200 Acres Land available for Red Sandalwood plantation
200 Acres Land available in Prakasham Dist, Andhra Pradesh, Suitable for SANDAL WOOD Plantation If anyone interested reach firstname.lastname@example.org
Red Sandalwood Plantation Details What is Red Sandalwood Plantation, The scientific name of Red Sandalwood is Pterocarpus santalinus is a species of Pterocarpus native to India. Red Sandalwood is a tree. The wood at the center of the trunk “heartwood” is used as medicine. Red Sandalwood is used for treating digestive tract problems, fluid retention, and coughs and for “blood purification”. Indians have been long deprived of this precious cash crop called “Red Sandalwood”. This wild tree yields Crores of rupees. However, it needs less human support for its growth. India is one among the only six countries and it is found only in south India.
Sandalwood Specific Names:
Common Names of Sandalwood in India: Safed Chandan, Chandan, Sandal and Sandalwood, Santalum album, ShiriGandha, Aninditha, Arishta Phalam, Bhadhrashraya, Sarpavasa, Chandrakanta, Gandhasara,Thailaparna and Malayaja.
Vernacular Names: Bengali: Rakta Chandan; Gujarati: Ratanjali; Hindi: Lal Chandan, Ragat Chandan, Rukhto Chandan, Undum; Urdu: Sandal; Kannada: Agslue, Honne; Marathi: Tambada Chandana; Oriya: Raktachandan; Malayalam: Patrangam, Tilaparni, Rakta Chandanam; Sinhala: Rath Sandun; Tamil: Chenjandanam, Semmaram, Sivappu Chandanam; Telugu: Agaru gandhamu, Errachandanam, Raktachandanam.
Varieties of Red Sandalwood:
Of the 15 different species of sandalwood that grow throughout the world, there are 2 main varieties that are traded internationally.
These are Santalum spicatum (Australian sandalwood) and Santalum album (Indian sandalwood). Australian sandalwood currently supplies well over half of all sandalwood traded around the globe annually. Australian sandalwood has historically been used in the agarbatti and incense markets in China, Taiwan, Hong Kong and other Asian countries. It has been widely accepted in these areas over 150 years. In recent years Australian sandalwood oil has been incorporated into many high-end perfumes and other cosmetic products. Australian sandalwood does produce a lower oil content when compared to Indian sandalwood although it consistently produces the oil forming heartwood from a young age. Australian plantation sandalwood has been tried and tested in plantations the brought Western Australia for over 25 years by both private and Government organizations.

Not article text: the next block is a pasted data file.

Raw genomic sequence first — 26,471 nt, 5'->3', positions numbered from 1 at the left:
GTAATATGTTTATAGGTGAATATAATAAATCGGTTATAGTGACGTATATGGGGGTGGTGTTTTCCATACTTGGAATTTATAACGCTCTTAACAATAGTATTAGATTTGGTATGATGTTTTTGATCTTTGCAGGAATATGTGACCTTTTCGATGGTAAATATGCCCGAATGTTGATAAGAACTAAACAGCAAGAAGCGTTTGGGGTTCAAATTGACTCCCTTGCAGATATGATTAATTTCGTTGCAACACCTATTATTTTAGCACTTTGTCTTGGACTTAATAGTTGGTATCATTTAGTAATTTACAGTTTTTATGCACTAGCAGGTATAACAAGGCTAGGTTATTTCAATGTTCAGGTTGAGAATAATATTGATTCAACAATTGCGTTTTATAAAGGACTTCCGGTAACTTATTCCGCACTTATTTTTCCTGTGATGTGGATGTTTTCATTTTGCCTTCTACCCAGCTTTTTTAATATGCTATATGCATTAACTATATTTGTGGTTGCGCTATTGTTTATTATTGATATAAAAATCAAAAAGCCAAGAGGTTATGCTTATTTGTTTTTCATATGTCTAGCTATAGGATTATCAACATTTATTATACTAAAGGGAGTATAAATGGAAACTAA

Difference between Australian & Indian Sandalwood:
Whilst the two main commercially species of sandalwood grown in plantations both belong to the Santalum genus they differ in plant physiology, production techniques, markets and applications. Some of the main points of difference include.
Where else is Sandalwood being grown?
Western Australia currently has the largest sandalwood plantation resource in the world. Australian sandalwood is being grown in commercial plantations throughout the Wheatbelt of Western Australia, and Indian sandalwood in the tropical far north of Australia. There are however some small plantations of Indian sandalwood being grown in India, China, Sri Lanka, Indonesia, Malaysia and the Philippines and the Pacific Islands.
How much oil does one tree produce?
Oil yield in sandalwood trees varies between species and age. The oil is present only within the heartwood of the tree. There is a correlation between the tree age and presence of heartwood. On average, Australian sandalwood produces between 3 to 3.5% oil and Indian sandalwood between 3.5 to 5% oil within the heartwood of each species.
Climate Requirement for Sandalwood Cultivation: Sandalwood crop requires and grows well in hot and humid climatic conditions. The ideal temperature for sandalwood tree growth is between 12° and 35°C.
Land Preparation for Sandalwood Cultivation:
Give a couple of ploughings to bring the soil to fine tilth stage and weed free. Prepare the soil or beds in such a way that excess water will drain out quickly in case of heavy rains or floods. Propagation in Sandalwood Cultivation: Sandalwood can be propagated by means of seeds and vegetatively through tissue culture.
Planting and Spacing in Sandalwood Cultivation:
Usually seeds collected from plants at an of age 15 to 20 years in August to march is best for its growth and yield. These collected plants should be dried up and well-treated before sowing on nursery beds. Generally, 7 to 8 months old well-branched seedlings of 30 to 35 cm height raised on nursery beds are used for transplanting in the main field. Two types of seedbeds such as “sunken” and “raised beds” are used to raise the sandalwood seedlings. The pits size of 45 x 45 x 45 cm should be dug during soil/land preparation. The plant-to-plant distance should be 10 feet. Make sure there will not be any stagnated water in pits before planting. Expose pits for sun for a couple of days to dry up the pits any pests will be destroyed. Sandalwood will start flowering after 4 years planting and need to make sure to remove the weeds and dried/diseased branches on regular basis to make the field weed free. Prefer to use Bio-fertilizers in sandalwood cultivation.
Irrigation in Sandalwood Cultivation:
Sandalwood crop can be grown throughout the year provided there is enough irrigation facility available. When it comes to water requirement, irrigation should be provided at an interval of 2 to 3 weeks when the plants are young especially in hot and summer climatic conditions. Go for drip irrigation in regions where the water source is limited. Sandalwood plant does not require any irrigation in the rainy season and make sure to drain out any excess water from the tree basin.